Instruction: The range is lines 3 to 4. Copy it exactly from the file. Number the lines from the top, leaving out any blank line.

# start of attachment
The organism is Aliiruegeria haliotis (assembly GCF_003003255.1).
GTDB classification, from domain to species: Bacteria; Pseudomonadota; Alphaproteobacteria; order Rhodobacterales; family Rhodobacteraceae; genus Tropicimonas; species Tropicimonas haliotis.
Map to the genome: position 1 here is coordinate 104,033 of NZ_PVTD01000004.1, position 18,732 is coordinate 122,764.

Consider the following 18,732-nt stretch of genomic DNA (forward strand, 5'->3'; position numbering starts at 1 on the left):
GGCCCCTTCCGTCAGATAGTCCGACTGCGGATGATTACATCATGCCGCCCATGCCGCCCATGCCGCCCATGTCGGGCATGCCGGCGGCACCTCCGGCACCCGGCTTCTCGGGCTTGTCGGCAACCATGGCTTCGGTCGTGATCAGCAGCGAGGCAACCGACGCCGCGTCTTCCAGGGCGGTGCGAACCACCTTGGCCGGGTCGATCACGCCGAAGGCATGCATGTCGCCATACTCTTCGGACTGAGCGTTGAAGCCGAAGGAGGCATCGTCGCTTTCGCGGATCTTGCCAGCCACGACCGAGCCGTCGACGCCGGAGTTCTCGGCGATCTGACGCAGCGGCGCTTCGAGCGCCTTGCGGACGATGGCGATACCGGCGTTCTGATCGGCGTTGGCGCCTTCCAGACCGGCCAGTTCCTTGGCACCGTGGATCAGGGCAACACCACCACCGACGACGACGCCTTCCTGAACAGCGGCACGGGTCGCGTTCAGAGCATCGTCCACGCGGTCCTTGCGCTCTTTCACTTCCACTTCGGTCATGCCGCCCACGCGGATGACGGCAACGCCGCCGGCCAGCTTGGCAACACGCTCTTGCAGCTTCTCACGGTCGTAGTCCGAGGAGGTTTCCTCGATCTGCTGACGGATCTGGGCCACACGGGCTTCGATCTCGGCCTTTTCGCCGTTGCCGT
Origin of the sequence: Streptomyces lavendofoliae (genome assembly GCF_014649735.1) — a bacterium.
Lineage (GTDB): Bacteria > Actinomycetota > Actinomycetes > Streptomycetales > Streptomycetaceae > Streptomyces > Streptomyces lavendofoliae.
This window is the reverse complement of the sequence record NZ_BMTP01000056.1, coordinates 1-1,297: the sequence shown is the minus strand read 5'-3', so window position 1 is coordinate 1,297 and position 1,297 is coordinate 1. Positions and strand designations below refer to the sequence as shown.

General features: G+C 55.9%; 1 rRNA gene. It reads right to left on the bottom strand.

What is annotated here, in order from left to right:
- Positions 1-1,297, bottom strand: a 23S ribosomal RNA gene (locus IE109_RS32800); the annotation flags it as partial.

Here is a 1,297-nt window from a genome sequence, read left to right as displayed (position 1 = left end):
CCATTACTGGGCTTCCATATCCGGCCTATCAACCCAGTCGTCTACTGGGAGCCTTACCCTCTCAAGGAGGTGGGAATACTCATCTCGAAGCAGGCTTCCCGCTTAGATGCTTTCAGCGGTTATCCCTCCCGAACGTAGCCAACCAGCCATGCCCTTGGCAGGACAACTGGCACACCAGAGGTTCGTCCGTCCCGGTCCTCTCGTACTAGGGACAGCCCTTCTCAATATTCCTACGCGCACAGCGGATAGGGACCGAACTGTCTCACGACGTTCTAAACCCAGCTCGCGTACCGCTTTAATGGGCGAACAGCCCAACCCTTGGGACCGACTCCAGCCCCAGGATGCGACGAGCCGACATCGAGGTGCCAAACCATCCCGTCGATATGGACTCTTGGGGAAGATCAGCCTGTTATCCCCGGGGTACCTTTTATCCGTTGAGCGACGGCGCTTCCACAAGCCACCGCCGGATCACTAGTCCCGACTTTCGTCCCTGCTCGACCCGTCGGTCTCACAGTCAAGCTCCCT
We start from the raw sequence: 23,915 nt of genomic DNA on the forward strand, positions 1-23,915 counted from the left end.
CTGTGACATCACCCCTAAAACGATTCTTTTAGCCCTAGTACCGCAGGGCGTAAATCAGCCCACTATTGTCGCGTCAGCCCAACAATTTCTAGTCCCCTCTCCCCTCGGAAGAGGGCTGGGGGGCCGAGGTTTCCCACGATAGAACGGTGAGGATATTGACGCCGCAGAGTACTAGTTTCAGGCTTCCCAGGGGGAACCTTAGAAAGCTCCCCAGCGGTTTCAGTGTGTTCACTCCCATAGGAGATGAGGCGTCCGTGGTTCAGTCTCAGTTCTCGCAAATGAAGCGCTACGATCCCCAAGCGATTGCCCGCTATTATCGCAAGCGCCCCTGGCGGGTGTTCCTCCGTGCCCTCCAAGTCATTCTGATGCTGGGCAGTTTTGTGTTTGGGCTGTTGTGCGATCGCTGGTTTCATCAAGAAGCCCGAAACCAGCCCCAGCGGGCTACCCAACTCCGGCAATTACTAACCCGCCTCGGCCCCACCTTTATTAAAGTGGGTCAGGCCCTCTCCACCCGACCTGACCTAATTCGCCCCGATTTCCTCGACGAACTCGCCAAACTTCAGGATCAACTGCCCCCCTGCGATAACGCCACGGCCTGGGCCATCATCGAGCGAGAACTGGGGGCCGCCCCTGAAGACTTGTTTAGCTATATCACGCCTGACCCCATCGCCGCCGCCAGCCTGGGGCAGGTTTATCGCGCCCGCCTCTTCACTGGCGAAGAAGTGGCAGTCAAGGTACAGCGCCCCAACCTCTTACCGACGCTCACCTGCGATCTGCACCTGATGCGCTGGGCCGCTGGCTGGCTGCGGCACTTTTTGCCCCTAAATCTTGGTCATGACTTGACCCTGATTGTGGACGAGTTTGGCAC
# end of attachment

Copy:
Map to the genome: position 1 here is coordinate 104,033 of NZ_PVTD01000004.1, position 18,732 is coordinate 122,764.

Consider the following 18,732-nt stretch of genomic DNA (forward strand, 5'->3'; position numbering starts at 1 on the left):